Choline Esterase II
Evaluate preoperative patients for succinylcholine (suxamethonium) anesthetic sensitivity, genetic or secondary to insecticide exposure, in appropriate circumstances. To prevent or evaluate prolonged anesthetic effect, prolonged apnea, after surgery. Very small amounts (0.04−0.06 mg/kg) of succinylcholine are needed to obtain 90% of neuromuscular blockade in patients with low levels of plasma cholinesterase activity.1
Two types of cholinesterase are found in blood: “true” cholinesterase (acetylcholinesterase) in red cells and “pseudocholinesterase” (acylcholine acylhydrolase) in serum (plasma). Low plasma or serum cholinesterase activity may relate to exposure to insecticides or to one of a number of variant genotypes. Dibucaine and fluoride numbers are useful to phenotype such homozygous and heterozygous individuals, who are genetically sensitive to succinylcholine.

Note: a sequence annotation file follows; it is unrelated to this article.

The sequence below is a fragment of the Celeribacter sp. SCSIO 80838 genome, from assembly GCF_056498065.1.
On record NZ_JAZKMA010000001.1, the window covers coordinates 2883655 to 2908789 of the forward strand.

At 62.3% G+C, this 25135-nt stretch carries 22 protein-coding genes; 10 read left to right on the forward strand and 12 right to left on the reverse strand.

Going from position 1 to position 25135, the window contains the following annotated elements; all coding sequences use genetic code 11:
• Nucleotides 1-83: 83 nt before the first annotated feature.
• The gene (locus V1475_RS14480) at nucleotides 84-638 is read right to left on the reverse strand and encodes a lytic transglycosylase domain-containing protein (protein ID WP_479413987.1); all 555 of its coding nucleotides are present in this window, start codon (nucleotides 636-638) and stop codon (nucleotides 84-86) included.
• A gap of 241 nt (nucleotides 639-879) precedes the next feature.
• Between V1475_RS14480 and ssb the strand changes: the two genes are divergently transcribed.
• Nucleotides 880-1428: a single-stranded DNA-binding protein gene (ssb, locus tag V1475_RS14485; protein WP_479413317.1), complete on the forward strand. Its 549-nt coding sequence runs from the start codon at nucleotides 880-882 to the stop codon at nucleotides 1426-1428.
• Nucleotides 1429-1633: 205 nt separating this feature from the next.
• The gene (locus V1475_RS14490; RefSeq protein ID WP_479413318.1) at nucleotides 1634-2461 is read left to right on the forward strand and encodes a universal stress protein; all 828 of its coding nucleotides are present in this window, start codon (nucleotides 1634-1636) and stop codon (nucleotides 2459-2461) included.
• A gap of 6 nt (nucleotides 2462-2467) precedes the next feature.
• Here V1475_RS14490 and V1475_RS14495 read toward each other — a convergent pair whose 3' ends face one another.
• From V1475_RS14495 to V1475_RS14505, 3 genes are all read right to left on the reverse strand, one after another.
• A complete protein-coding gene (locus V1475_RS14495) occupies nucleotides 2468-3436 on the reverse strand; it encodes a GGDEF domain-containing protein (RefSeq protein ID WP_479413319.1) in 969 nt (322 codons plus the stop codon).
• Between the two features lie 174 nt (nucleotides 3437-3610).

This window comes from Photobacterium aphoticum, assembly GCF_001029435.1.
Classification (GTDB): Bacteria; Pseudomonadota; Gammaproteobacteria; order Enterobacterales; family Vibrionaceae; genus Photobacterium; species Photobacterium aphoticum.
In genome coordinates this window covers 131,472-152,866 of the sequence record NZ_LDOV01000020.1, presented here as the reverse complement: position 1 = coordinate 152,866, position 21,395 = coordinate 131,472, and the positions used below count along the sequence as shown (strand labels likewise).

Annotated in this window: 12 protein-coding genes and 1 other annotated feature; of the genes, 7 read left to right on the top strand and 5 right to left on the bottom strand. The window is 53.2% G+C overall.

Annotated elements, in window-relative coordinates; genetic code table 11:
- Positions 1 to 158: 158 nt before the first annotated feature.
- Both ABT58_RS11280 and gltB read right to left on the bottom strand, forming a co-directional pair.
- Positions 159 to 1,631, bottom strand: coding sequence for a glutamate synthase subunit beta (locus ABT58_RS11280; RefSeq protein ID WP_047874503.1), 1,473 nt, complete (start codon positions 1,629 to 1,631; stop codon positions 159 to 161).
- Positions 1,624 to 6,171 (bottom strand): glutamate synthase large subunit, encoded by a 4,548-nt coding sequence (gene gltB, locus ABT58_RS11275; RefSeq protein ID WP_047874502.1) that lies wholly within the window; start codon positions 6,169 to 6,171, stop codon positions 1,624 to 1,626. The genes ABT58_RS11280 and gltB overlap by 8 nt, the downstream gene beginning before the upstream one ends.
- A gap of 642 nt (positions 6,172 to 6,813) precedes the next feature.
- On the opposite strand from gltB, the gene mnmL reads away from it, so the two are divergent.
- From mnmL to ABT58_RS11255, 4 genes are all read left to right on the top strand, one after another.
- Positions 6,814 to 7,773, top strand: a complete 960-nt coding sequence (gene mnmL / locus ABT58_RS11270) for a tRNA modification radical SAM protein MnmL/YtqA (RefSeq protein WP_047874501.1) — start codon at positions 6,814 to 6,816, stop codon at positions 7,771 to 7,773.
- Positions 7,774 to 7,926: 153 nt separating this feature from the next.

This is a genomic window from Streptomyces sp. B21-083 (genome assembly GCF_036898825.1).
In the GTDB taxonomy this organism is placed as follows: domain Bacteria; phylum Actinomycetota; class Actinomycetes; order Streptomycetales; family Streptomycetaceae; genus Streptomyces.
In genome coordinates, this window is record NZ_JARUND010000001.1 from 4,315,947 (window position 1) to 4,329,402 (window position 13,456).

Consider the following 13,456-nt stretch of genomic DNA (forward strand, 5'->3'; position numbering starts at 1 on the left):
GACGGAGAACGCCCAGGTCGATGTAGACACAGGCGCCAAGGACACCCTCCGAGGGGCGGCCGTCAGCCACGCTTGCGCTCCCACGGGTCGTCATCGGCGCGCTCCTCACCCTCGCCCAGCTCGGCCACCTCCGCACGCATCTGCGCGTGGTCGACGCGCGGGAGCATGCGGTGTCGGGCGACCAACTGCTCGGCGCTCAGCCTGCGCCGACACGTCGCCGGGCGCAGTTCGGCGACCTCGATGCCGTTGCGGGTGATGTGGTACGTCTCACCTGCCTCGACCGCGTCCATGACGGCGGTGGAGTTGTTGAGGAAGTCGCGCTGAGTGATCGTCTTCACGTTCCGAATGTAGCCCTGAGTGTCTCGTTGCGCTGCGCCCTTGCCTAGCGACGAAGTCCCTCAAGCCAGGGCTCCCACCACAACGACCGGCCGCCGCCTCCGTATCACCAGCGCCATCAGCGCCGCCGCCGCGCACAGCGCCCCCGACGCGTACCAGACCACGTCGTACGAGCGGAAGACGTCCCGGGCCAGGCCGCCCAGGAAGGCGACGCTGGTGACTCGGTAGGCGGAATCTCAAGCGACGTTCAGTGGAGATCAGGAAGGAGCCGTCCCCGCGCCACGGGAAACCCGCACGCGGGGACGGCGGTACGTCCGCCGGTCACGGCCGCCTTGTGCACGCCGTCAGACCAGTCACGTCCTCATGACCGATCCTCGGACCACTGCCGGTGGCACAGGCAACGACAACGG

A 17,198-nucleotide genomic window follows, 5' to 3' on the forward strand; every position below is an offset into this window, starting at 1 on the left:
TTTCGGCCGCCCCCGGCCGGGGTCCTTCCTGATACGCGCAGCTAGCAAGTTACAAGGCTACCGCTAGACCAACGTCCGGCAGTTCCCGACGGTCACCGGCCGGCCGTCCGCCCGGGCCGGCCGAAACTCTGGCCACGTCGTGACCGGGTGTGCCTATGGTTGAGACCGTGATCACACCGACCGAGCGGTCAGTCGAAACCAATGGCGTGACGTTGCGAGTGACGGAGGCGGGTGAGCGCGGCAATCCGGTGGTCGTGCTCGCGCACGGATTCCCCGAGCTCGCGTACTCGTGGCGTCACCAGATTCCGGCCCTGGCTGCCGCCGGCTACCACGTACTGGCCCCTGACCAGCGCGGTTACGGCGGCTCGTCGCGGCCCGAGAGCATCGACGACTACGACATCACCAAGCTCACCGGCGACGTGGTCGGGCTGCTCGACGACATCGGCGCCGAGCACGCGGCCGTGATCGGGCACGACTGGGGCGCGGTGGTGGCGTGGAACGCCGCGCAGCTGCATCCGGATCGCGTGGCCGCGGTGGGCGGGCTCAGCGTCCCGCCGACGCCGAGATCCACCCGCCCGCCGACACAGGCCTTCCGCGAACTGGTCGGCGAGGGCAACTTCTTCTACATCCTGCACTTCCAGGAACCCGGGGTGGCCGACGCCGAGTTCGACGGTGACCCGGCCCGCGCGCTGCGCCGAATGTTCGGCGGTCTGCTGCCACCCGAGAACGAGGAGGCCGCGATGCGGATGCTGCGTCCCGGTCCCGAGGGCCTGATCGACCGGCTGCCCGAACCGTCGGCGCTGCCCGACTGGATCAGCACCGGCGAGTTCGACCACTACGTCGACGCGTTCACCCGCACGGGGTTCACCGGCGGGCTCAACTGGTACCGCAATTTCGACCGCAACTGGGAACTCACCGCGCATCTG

Lavender-top (EDTA) tube
Separate plasma from cells immediately and place in transport tube. Mark transport tube “plasma.” Use of other anticoagulants is not recommended.
Maintain specimen at room temperature.
Room temperature 14 days
Refrigerated 14 days
Frozen 14 days
Freeze/thaw cycles Stable x3
Whole blood specimen (a 20% to 25% increase can occur during a 24-hour period if plasma is left in contact with the red cells); anticoagulants other than EDTA; hemolysis